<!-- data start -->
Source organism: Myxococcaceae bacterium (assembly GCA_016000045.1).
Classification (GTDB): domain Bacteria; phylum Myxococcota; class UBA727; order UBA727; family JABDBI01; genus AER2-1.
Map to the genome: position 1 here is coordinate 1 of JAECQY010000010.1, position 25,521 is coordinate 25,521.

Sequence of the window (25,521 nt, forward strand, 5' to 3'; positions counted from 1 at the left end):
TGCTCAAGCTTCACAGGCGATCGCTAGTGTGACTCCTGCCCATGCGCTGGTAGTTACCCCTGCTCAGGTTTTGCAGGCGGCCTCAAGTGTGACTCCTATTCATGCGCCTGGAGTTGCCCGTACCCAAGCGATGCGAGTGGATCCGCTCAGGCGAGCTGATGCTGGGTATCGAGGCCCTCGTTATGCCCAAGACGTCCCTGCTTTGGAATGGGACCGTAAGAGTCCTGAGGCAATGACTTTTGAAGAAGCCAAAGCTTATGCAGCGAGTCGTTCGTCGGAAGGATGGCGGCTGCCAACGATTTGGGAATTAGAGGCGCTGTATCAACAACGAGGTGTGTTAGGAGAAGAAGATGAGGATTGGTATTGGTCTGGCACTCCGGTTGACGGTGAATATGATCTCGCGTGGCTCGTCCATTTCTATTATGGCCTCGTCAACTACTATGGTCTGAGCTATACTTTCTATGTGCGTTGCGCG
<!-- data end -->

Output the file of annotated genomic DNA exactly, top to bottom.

Source organism: Myxococcaceae bacterium (assembly GCA_016000045.1).
Classification (GTDB): domain Bacteria; phylum Myxococcota; class UBA727; order UBA727; family JABDBI01; genus AER2-1.
Map to the genome: position 1 here is coordinate 1 of JAECQY010000010.1, position 25,521 is coordinate 25,521.

Sequence of the window (25,521 nt, forward strand, 5' to 3'; positions counted from 1 at the left end):
TGCTCAAGCTTCACAGGCGATCGCTAGTGTGACTCCTGCCCATGCGCTGGTAGTTACCCCTGCTCAGGTTTTGCAGGCGGCCTCAAGTGTGACTCCTATTCATGCGCCTGGAGTTGCCCGTACCCAAGCGATGCGAGTGGATCCGCTCAGGCGAGCTGATGCTGGGTATCGAGGCCCTCGTTATGCCCAAGACGTCCCTGCTTTGGAATGGGACCGTAAGAGTCCTGAGGCAATGACTTTTGAAGAAGCCAAAGCTTATGCAGCGAGTCGTTCGTCGGAAGGATGGCGGCTGCCAACGATTTGGGAATTAGAGGCGCTGTATCAACAACGAGGTGTGTTAGGAGAAGAAGATGAGGATTGGTATTGGTCTGGCACTCCGGTTGACGGTGAATATGATCTCGCGTGGCTCGTCCATTTCTATTATGGCCTCGTCAACTACTATGGTCTGAGCTATACTTTCTATGTGCGTTGCGCG